Robert Louis Stevenson once wrote that politics
is perhaps the only profession for which no preparation is thought
necessary. Organizers who prepared this summer’s national political
conventions might disagree.
The Democrats have just had their convention; when the confetti
falls on the Republicans next month it will cap a season of hard
work by both parties’ planners, an effort highlighted by the
forging of hotel contracts, the readying of fleets of shuttle vans,
the training of legions of volunteers and the publicizing of
endless messages of policy and polemics.
As with all huge undertakings, the conventions provide plenty of
opportunities to bump up the learning curve, and this year’s events
offer a complete curriculum of dos and don’ts. M&C asked
meetings professionals from both sides of the Beltway to share the
lessons they learned from planning amidst all the pandemonium of
American presidential politics.
“What happens within the walls
of the FleetCenter in four days
has a profound effect on the future of
this nation,” says the DNC’s Alice Huffman.
July 26-29, FleetCenter, Boston
“Planning an event of this magnitude for 35,000 people presents
a different set of challenges in different cities,” says Alice
Huffman, chair of the Democratic National Convention Committee.
“Therefore, it was critical that we placed the appropriate staff in
certain positions to help our event succeed. What happens within
the walls of the FleetCenter in four days has a profound effect on
the future of this nation.”
For Huffman, the proof is in the numbers. This summer, an
estimated 5,000 delegates, reporters and other guests booked
109,000 room nights at 63 hotels and three universities around
Boston, all part of the crush to attend the Democratic National
Convention. A majority of the reservations were made during the
final 30 days leading to the event, all of which brings us to
lesson number one:
Harness hotel bookings
For past Democratic conventions, attendees had to dial in or fax
hotels their reservation requests, a process requiring a tornado of
paperwork which sometimes led to errors. What’s worse, the manual
process made it difficult for organizers to quickly determine
whether or not room blocks were being filled.
This year, for the first time, convention attendees were able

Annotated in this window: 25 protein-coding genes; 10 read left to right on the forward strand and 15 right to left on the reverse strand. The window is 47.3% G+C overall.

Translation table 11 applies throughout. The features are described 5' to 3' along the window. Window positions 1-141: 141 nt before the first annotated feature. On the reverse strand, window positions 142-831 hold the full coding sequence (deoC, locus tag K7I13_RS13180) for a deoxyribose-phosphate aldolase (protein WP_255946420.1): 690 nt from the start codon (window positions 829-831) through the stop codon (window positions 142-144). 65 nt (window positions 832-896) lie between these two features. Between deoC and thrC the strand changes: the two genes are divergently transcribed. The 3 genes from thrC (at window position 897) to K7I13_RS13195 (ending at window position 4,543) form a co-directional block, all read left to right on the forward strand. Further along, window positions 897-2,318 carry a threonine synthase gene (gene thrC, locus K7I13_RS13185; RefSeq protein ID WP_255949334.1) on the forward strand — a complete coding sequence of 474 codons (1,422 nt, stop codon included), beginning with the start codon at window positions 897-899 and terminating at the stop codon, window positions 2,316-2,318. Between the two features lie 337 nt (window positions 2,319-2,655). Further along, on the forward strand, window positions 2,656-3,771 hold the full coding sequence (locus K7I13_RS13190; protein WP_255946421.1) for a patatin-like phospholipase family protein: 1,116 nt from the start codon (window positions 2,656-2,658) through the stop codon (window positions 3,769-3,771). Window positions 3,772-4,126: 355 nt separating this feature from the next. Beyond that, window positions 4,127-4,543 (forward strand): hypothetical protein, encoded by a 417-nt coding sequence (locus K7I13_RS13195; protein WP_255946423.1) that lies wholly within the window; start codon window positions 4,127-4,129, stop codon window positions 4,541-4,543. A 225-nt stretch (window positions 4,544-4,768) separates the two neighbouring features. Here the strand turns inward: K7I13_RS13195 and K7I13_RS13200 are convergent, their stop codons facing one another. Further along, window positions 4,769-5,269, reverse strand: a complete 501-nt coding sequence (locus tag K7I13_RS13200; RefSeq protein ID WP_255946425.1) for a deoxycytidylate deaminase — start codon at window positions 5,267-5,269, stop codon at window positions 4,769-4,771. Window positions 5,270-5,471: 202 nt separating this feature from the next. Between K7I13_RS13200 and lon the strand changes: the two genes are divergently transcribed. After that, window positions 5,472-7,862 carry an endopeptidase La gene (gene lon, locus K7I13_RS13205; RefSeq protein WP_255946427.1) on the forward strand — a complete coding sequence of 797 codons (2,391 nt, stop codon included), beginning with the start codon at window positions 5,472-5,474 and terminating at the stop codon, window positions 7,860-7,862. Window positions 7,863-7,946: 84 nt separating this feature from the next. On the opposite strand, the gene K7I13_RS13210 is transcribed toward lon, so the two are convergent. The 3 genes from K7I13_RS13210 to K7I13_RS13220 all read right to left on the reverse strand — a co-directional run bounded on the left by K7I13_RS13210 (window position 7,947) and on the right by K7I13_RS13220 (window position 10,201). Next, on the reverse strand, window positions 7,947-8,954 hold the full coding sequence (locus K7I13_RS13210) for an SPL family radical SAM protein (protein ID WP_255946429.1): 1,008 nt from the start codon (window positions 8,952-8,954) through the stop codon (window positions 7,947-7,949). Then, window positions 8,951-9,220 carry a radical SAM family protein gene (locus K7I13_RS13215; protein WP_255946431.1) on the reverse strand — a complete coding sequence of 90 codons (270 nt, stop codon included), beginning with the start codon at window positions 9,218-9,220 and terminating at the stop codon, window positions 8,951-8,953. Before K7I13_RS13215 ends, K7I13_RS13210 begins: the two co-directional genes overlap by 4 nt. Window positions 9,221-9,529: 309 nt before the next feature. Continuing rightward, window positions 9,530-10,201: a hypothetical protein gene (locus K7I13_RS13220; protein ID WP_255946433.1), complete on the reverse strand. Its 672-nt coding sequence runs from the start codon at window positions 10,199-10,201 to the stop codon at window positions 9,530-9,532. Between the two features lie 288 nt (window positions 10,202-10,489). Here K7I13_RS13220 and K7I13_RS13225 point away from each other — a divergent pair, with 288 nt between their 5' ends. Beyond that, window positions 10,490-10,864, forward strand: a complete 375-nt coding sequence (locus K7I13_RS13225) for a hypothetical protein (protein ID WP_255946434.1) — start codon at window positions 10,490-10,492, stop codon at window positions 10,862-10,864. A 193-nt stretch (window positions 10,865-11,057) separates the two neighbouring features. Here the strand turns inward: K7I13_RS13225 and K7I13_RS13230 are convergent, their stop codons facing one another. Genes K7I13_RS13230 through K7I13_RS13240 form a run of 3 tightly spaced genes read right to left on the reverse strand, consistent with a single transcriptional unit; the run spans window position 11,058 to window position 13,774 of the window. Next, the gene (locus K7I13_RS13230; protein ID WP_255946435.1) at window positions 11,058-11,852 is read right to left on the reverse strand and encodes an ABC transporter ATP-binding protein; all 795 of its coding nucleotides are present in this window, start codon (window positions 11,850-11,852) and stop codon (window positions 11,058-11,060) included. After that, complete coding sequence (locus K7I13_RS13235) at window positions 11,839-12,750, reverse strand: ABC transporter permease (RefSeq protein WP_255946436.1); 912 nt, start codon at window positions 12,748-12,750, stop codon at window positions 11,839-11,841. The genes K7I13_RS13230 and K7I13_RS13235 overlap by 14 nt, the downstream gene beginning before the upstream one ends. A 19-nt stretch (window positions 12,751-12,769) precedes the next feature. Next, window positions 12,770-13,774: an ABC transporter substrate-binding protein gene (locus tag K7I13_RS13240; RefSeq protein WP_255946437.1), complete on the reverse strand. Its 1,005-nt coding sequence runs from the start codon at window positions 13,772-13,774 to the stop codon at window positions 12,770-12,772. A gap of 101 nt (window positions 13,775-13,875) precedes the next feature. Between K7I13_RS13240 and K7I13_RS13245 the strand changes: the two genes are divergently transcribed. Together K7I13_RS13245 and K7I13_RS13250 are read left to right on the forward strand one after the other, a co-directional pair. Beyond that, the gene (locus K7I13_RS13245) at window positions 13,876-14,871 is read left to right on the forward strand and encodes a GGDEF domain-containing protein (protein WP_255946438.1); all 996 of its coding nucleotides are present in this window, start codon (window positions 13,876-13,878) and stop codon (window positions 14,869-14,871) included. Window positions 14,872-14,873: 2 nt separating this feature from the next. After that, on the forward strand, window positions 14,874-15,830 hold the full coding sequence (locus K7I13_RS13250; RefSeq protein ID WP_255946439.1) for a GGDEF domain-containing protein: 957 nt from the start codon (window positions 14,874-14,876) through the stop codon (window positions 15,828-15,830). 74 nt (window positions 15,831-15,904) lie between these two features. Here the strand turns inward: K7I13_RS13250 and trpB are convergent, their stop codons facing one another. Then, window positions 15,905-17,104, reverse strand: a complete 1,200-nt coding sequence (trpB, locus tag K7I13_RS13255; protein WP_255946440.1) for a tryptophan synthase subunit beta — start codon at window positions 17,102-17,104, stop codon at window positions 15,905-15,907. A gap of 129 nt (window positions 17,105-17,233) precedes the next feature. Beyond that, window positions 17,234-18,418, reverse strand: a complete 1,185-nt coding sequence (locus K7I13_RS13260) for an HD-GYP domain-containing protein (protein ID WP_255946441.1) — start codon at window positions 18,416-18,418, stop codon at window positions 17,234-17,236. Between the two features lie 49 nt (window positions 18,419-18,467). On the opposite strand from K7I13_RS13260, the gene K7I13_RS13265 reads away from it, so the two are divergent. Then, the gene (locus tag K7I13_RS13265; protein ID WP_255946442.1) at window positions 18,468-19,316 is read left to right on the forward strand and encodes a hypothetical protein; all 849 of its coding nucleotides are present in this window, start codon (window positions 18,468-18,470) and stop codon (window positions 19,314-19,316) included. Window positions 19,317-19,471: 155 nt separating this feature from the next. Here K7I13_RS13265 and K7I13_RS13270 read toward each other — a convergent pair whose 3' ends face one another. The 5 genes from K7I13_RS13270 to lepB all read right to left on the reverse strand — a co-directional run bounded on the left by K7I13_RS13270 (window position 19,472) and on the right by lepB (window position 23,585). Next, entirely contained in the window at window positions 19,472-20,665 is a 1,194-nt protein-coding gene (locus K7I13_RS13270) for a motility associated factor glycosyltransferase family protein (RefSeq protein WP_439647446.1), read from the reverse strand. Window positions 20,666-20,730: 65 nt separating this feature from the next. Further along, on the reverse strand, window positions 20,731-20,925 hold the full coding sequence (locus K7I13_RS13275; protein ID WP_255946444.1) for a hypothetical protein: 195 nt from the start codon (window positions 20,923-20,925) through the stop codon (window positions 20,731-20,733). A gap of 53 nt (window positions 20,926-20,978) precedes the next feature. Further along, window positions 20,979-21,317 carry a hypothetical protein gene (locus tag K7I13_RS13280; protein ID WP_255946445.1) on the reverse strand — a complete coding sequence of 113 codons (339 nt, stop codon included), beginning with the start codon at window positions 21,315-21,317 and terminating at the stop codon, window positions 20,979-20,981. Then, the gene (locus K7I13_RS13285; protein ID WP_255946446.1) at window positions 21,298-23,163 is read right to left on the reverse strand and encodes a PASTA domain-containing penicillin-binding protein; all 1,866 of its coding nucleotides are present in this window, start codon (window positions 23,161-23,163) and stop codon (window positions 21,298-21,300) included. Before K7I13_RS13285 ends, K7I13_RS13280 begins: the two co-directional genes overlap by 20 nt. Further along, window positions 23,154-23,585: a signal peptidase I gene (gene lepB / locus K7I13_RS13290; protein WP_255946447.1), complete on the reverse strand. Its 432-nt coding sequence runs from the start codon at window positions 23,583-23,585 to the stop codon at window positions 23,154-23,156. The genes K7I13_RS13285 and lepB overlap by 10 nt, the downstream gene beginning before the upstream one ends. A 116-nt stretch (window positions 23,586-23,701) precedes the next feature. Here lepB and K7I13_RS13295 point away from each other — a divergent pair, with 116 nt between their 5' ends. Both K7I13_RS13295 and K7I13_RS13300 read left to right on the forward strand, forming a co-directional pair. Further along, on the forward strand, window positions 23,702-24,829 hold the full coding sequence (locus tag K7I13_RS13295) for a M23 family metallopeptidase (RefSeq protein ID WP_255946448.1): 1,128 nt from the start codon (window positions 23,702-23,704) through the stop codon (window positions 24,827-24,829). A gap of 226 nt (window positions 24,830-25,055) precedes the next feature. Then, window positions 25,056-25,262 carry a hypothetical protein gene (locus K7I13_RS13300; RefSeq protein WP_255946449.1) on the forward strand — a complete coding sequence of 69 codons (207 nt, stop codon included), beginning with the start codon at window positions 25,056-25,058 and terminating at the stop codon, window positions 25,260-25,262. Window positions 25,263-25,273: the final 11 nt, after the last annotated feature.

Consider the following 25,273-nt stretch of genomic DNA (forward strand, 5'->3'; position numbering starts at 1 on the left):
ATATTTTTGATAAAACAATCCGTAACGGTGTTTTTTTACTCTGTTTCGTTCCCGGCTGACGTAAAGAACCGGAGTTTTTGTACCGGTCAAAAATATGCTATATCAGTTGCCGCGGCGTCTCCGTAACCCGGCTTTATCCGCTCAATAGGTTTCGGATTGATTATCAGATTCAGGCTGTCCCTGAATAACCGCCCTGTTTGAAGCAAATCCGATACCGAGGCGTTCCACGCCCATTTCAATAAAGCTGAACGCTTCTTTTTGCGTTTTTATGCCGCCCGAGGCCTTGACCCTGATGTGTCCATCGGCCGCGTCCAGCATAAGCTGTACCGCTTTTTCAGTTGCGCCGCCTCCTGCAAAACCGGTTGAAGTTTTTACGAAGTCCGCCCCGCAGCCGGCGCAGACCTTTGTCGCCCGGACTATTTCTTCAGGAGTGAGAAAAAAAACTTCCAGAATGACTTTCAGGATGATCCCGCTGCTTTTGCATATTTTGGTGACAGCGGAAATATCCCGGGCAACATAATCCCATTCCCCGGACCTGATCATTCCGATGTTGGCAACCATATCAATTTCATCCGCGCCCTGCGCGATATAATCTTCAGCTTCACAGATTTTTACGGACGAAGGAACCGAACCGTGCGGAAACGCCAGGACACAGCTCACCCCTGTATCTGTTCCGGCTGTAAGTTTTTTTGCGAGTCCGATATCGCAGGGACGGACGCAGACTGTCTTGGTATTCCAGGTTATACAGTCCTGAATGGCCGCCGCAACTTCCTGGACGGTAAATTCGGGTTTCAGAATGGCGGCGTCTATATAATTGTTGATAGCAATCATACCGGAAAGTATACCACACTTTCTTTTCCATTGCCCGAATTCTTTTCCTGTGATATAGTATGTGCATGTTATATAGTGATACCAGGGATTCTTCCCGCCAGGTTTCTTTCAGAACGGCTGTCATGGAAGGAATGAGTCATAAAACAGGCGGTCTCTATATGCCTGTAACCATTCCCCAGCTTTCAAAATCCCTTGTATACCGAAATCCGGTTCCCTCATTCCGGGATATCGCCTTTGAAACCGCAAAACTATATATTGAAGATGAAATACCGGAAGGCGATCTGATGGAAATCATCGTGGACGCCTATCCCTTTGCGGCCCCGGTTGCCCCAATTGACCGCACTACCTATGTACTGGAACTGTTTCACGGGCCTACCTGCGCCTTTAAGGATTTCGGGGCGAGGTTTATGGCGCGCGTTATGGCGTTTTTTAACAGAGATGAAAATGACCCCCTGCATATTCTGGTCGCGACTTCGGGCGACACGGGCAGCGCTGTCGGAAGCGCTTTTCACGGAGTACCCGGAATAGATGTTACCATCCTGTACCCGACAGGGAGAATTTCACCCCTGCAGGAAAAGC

to book rooms through a customized event portal provided by Passkey
International Inc., a Quincy, Mass.-based company. The change
allowed organizers to eliminate paperwork and see room blocks
materialize in real time. That meant planners could work
proactively with hoteliers if blocks did not fill up as quickly as
they had expected.
Another advantage of the technology was that it simplified the
“sub-blocking process,” according to Greg Pesik, president and CEO
of Passkey. “If you have a 7,000-room event, you might want to send
VIPs to suites and exhibitors to rooms with special rates,” says
Pesik. “By having an online inventory, you can automate that
process, so when participants go to the booking page they can input
what type of attendee they are, and they will see only the
inventory specific to that group of people.”
When DNC organizers sent out a call for convention volunteers, more
than 10,000 applied from around the country and many were willing
to pay for their own flights to Logan International Airport.
In the end, 8,000 men and women were chosen to aid in such
tasks as assisting with hospitality services, lending a hand at
special events, shuttling VIPs and staffing volunteer
The planning team tried to select applicants with skills
appropriate to their role at the convention, says a DNC official.
Many of the volunteers swarming around the DNC press office, for
example, were media veterans from the Beltway or public-relations
pros from Boston.
One of the biggest misconceptions about volunteers is the
belief that they all want to play key roles such as being in the
thick of the action on the big night. Not so, says Lina Garcia,
spokesperson for the DNC. She says organizers had people applying
to do “whatever it took to play a role or contribute in the overall
success” of the event, even if that meant handing out flyers two
miles away from the convention center.